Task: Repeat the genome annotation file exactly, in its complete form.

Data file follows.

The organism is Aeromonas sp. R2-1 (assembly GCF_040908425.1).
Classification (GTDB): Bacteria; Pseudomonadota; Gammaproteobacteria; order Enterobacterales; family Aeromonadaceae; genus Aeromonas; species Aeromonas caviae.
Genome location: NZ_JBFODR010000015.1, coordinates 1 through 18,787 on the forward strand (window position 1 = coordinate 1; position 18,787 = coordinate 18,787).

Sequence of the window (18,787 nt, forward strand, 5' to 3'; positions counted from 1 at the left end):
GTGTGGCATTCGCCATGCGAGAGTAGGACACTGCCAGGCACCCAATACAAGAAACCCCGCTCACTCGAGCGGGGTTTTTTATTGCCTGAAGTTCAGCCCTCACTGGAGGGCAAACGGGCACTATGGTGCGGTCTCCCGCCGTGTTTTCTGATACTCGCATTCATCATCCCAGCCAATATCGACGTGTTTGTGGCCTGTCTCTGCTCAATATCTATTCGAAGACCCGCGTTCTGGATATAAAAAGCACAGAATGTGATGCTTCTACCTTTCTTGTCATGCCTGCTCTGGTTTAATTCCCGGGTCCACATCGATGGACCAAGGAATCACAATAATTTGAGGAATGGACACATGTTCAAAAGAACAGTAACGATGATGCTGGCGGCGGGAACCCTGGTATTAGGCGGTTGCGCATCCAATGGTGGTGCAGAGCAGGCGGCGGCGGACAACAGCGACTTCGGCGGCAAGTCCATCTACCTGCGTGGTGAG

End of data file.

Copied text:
The organism is Aeromonas sp. R2-1 (assembly GCF_040908425.1).
Classification (GTDB): Bacteria; Pseudomonadota; Gammaproteobacteria; order Enterobacterales; family Aeromonadaceae; genus Aeromonas; species Aeromonas caviae.
Genome location: NZ_JBFODR010000015.1, coordinates 1 through 18,787 on the forward strand (window position 1 = coordinate 1; position 18,787 = coordinate 18,787).

Sequence of the window (18,787 nt, forward strand, 5' to 3'; positions counted from 1 at the left end):
GTGTGGCATTCGCCATGCGAGAGTAGGACACTGCCAGGCACCCAATACAAGAAACCCCGCTCACTCGAGCGGGGTTTTTTATTGCCTGAAGTTCAGCCCTCACTGGAGGGCAAACGGGCACTATGGTGCGGTCTCCCGCCGTGTTTTCTGATACTCGCATTCATCATCCCAGCCAATATCGACGTGTTTGTGGCCTGTCTCTGCTCAATATCTATTCGAAGACCCGCGTTCTGGATATAAAAAGCACAGAATGTGATGCTTCTACCTTTCTTGTCATGCCTGCTCTGGTTTAATTCCCGGGTCCACATCGATGGACCAAGGAATCACAATAATTTGAGGAATGGACACATGTTCAAAAGAACAGTAACGATGATGCTGGCGGCGGGAACCCTGGTATTAGGCGGTTGCGCATCCAATGGTGGTGCAGAGCAGGCGGCGGCGGACAACAGCGACTTCGGCGGCAAGTCCATCTACCTGCGTGGTGAG